There is no easy way to quantify the labors that constitute these less-visible engagements, these “non-arrivals” in one sense, but without them we’d have no way of ensuring our own growth. I am grateful for some of these unrealized aspirations inasmuch as they reflect a deep-seated commitment to doing and to caring. They demonstrate that the Coalition is comprised of many complementary “we’s” moreso than it is representative of a single unified “we.” Caring for one another can be difficult work, and yet I hope we have done it well and are on the path toward doing it better.

Finally, I’m grateful for the labors of the incoming Executive and Advisory Boards, and genuinely excited for their envisioning under the tutelage of Wendy Sharer, our wildly capable yet characteristically humble Incoming President, who has ambitious and important plans. Please join me in welcoming Wendy and this incredible slate of new colleagues.

In service,
Tarez Graban
Outgoing President 2018-2020

#thefeministsareinplace … but plans are still moving forward

Coalition Friends,

Carving out a shared moment from pressing institutional demands, family crises, juggled responsibilities, and compulsory homeschooling, members of The Advisory and Executive Boards met virtually as scheduled on March 25 to address a full and timely meeting agenda. Some of us were still reeling from the slew of cancellations announced the week prior. Some of us were caring for relatives who are ill. Some of us were still navigating conflicting and uncertain missives from our local or state governments about how to conduct ourselves and our lives on a day-to-day basis. But most of us were glad for the opportunity to “see” one another, and to think and talk focusedly about concerns that are still pressing in the midst of our altered realities.

Uncertainties aside, I’m excited for the good that is ahead. We discussed and voted on several initiatives, moved some to the back burner and promoted others to the front. We began preparations for a new and incoming leadership team. We made some decisions about the Feminisms and Rhetorics conference. We established our priorities for programs and campaigns that we know our students and colleagues need, and some need fairly urgently. Most importantly, we considered how, when, where, and how quickly we should act on those initiatives with an ethic of care, and how to do this as transparently as possible. Please watch for additional posts in the days and weeks that follow, with relevant announcements and profiles of our incoming leadership team, and know that we’re rolling things out as quickly as we can, but thoughtfully. Distinctive of the Coalition is our marked interest in communicating openly and honestly about what we want to do, what we need to do, and what we can do.

As with anything we do, this upcoming slate of needs and desires requires more labor than our small group of leaders can reasonably take on, and because we take you and your burdens very seriously and very much to heart, we’ll soon be putting out our regular calls for your help and your involvement. When you see those calls circulate, I hope you’ll recognize that they are calling for you, and that you’ll feel both enabled and compelled to respond.

With gratitude for your engagement,
-Tarez Graban
CFSHRC President 2018-2020

p.s. – If you haven’t already, come browse our new site; check out awards and other initiatives, Peitho journal, and let us know what else you’d like to see.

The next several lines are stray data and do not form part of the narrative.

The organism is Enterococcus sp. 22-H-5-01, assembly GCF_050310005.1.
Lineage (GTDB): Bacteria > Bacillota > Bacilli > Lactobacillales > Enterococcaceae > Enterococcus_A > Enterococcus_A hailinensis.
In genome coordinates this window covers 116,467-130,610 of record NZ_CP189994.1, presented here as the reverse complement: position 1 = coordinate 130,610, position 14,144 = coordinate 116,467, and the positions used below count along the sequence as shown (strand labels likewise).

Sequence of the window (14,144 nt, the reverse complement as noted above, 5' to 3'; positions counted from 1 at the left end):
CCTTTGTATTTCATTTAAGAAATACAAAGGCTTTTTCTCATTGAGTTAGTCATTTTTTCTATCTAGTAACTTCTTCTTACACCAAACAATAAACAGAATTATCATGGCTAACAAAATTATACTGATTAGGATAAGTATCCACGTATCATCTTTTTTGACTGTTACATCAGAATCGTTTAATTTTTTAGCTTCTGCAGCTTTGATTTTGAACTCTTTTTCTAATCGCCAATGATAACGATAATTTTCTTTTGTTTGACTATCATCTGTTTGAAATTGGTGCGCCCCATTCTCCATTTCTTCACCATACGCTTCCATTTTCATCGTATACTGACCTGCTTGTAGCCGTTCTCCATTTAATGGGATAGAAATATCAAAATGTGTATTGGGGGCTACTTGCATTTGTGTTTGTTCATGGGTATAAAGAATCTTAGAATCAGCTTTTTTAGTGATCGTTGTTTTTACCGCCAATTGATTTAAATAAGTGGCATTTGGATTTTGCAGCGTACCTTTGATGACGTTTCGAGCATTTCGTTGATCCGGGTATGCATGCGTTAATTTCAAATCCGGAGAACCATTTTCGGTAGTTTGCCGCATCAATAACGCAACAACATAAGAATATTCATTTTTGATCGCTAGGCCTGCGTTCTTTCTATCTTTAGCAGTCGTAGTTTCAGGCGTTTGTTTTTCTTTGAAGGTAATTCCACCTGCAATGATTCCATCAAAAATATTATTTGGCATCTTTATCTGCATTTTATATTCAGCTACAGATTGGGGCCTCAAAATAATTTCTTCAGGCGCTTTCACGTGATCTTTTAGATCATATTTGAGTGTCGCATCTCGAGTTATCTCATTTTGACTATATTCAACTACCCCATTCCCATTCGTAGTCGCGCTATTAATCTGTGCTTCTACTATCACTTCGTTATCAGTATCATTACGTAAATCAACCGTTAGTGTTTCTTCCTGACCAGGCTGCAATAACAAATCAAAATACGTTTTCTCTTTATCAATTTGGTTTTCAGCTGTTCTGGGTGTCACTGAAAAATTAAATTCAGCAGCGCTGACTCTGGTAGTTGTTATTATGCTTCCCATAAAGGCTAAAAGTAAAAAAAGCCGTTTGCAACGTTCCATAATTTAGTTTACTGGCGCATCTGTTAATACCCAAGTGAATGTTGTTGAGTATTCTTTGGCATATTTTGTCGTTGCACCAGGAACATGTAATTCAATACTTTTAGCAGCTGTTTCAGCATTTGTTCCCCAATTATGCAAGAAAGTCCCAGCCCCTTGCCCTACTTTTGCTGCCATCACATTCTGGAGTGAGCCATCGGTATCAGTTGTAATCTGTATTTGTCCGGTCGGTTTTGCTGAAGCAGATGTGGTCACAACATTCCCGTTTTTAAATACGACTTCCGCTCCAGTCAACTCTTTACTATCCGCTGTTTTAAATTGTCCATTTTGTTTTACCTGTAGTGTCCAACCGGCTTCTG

2020 Book Award & Feminist Research Grant

While we cannot celebrate the 2020 award winners in person at CCCC 2020,  it is ever more important for us to create space to celebrate each other and our scholarly community. Please join us in celebrating this year’s award winners: Jess Enoch, Cheryl Glenn, Pamela VanHaitsma, & Tobi Jacobi.

 

2020 Winifred Bryan Horner Book Award Winner Jess Enoch for Domestic occupations: Spatial Rhetorics and Women’s Work

We are delighted to announce that the  2020 Winifred Bryan Horner Book Award Winner Jess Enoch for Domestic occupations: Spatial Rhetorics and Women’s Work.

 Domestic Occupations is a feminist rhetorical history exploring women’s complex and changing relationship to the home and how that affected their entry into the workplace. Author Jessica Enoch examines the spatial rhetorics that defined the home in the mid- to late nineteenth and early twentieth centuries and considers how its construction and reconstruction–from discursive description to physical composition–has greatly shaped women’s efforts at taking on new kinds of work. In doing so, Enoch exposes the ways dominant discourses regarding women’s home life and work life–rhetorics that often assumed a white middle-class status–were complicated when differently raced, cultured, and classed women encountered them.Enoch explores how three different groups of women workers–teachers, domestic scientists, and World War II factory employees–contended with the physical and ideological space of the home, examining how this everyday yet powerful space thwarted or enabled their financial and familial security as well as their intellectual engagements and work-related opportunities.

Honorable Mention: Cheryl Glenn for Rhetorical Feminism and this Thing Called Hope

Rhetoric and feminism have yet to coalesce into a singular recognizable field. In Rhetorical Feminism and his Thing Called Hope, author Cheryl Glenn advances the feminist rhetorical project by introducing a new theory of rhetorical feminism. Clarifying how feminist rhetorical practices have given rise to this innovative approach, Rhetorical Feminism and This Thing Called Hope equips the field with tools for a more expansive and productive dialogue. Glenn’s rhetorical feminism offers an alternative to hegemonic rhetorical histories, theories, and practices articulated in Western culture. This alternative theory engages, addresses, and supports feminist rhetorical practices that include openness, authentic dialogue and deliberation, interrogation of the status quo, collaboration, respect, and progress.